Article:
Panera Bread now delivers to hundreds of cities and suburbs nationwide
Ordering a soup, salad or sandwich from Panera just got even more convenient now that the bakery-cafe, known for its menu options without artificial additives, is offering delivery from more than half of its 2,300 restaurants across 43 states.
But unlike many restaurants using third-party delivery services like Uber, Panera is following in the footsteps of mainstream pizza companies and employing its very own mobile team to carry out orders.
Panera certainly isn't the first restaurant chain offering easy delivery outside of pizza chains or Chinese takeout shops.
But Panera Bread CEO Blaine Hurst, who once served as Papa John’s vice chairman and president, told TODAY Food that he believes many of the brand’s healthier food choices will resonate with modern consumers who are more concerned about what's really in their food, which will ultimately give Panera a leg up over the competition known for their higher-calorie, higher-fat meals.
He also thinks the company’s technology will set them apart in an increasingly crowded delivery space, explaining that Panera “is the largest digital restaurant company outside of the big pizza guys in the U.S.” with more than 30 percent of its sales being completed digitally today.
Like Domino's, Panera's delivery service is an entirely digital process since customers can order through the Panera website or app, and watch as their driver makes his or her way to the final destination. But the bakery-cafe has no plans to launch self-driving delivery trucks like Pizza Hut anytime soon.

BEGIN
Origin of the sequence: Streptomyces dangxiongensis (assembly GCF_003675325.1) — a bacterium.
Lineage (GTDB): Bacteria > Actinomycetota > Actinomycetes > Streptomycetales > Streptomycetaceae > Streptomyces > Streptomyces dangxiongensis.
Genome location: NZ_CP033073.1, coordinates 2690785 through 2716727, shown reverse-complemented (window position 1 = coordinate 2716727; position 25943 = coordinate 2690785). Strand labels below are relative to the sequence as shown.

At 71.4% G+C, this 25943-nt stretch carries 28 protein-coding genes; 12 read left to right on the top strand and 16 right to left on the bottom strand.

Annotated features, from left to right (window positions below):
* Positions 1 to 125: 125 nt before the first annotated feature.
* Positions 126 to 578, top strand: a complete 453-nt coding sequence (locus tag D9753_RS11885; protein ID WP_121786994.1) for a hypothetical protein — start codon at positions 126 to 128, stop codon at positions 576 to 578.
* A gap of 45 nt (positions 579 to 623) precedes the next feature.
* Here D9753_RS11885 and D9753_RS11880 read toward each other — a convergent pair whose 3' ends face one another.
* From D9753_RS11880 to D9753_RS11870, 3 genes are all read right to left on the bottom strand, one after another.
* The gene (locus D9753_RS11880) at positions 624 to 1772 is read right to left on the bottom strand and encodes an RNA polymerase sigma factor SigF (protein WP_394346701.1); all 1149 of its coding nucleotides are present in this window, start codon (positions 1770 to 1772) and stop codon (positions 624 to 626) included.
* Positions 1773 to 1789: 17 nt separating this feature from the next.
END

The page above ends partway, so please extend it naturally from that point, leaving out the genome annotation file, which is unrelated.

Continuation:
Instead of using a third-party delivery service, Panera made the decision to hire its own drivers, both to maintain overall quality of the final product and manage the heavy lunchtime volume at some locations, according to Hurst. He said the bakery-cafe will hire at least seven to eight drivers for each store that has delivery. The company says more than 13,000 jobs have already been created.
So far, delivery has been a boon to Panera's business, adding an average of $5,000 per week to the typical store that offers it, according to Hurst. “I think delivery is an opportunity to continue to grow restaurant sales,” Hurst told TODAY Food. “I believe in the very near future delivery will no longer be an option for a restaurant company ... you’ll have to deliver.”
But delivery at Panera almost didn’t happen. In the midst of a test in Louisville, Kentucky, corporate team members were ready to pull the plug after complications arose while hiring drivers due to competition from UPS and other companies in the area. But Hurst encouraged the chain to complete the test, believing it would work and, after some additional marketing and promotion, the launch proved successful at the end of 2014.
To celebrate the launch of near-nationwide delivery, participating Panera locations are offering a discounted $3 delivery fee to customers who live within eight minutes of a restaurant (with a minimum $5 order). In addition, anyone ordering delivery on May 9 will get a free cup of soup when using promo code PANERADELIVERS.
If Panera's delivery rollout continues to be a success, maybe they’ll follow Domino’s lead and start delivering to places without addresses — like public parks, iconic monuments, sports stadiums and even the beach!